The Orthodox Initiative: St Ephraim's Syriac Orthodox Church and Syrian Refugees in JordanWritten by the Orthodox Initiative
January 9, 2014
Our distributions to local communities constitute the spiritual food of our work. When we are lucky enough to take items to the most vulnerable we are humbled again and again by the circumstances in which they survive.
Our distribution in East Amman on December 18th, 2013 was no exception.
Several weeks ago, we received news of a Syriac Orthodox Church in Ashrifiyeh (East Amman) that had opened its doors to Syrian families. The Pastor at St Ephraim’s Syriac Orthodox Church, Abuna Emmanuel, wondered if we could share with the vulnerable families. We agreed to make the church’s request part of our Winter Distribution. Preparations were underway to deliver parcels of food.
But we were not prepared for what followed:
When we arrived at the church families milled about the premises. Some were gathered in the narthex of the church, others were sitting on chairs nearby. It wasn’t until later that we realized that almost all of these families were living at the church. It wasn’t until later that we realized that the coffee we were served, again and again, was an expression of hospitality. These refugee families, many of whom have one or two sets of clothes, were serving us their coffee. The weight of this revelation is continuing to resonate & reverberate.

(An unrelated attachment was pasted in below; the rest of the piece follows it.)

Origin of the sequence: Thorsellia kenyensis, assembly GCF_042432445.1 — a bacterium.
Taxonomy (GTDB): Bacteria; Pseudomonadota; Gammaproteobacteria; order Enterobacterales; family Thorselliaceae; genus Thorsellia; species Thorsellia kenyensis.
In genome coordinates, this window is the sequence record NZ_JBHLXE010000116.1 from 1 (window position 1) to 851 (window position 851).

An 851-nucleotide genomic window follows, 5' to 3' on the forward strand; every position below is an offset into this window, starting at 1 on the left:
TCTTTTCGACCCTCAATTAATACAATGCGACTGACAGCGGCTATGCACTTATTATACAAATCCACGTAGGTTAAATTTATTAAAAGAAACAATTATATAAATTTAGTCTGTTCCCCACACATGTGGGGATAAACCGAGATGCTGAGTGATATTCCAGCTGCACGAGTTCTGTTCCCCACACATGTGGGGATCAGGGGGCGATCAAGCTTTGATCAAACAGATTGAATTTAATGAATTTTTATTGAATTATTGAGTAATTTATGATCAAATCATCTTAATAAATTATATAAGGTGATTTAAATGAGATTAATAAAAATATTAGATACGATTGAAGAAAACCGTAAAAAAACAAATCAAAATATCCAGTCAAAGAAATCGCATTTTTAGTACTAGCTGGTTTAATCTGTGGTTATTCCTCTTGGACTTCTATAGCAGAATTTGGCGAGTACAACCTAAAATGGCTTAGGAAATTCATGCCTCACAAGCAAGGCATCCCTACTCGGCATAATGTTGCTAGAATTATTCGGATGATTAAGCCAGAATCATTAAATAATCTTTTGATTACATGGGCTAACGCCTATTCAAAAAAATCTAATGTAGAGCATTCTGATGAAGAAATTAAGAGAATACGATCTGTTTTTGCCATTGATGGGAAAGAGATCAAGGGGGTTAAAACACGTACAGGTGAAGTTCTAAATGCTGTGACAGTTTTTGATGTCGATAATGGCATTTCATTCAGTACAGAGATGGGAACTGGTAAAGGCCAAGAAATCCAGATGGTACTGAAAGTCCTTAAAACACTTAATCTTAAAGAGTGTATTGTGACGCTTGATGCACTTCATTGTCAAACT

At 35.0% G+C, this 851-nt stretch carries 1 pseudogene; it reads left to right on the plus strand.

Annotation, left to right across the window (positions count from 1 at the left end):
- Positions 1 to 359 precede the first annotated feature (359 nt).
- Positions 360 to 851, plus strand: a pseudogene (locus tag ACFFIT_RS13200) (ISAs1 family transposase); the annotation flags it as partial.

What we saw amazed us. There in the church facilities were approximately 50 Syrian families sharing communal eating, sleeping, and bathing quarters. The Pastor and the congregation have converted the Church facilities into a complete hostel for the Syrian refugees. What was once a fellowship hall now sleeps 20. The meeting room houses 10 more. There is a shared kitchen, where church ladies once arranged coffee & sweets for fellowship hour following services.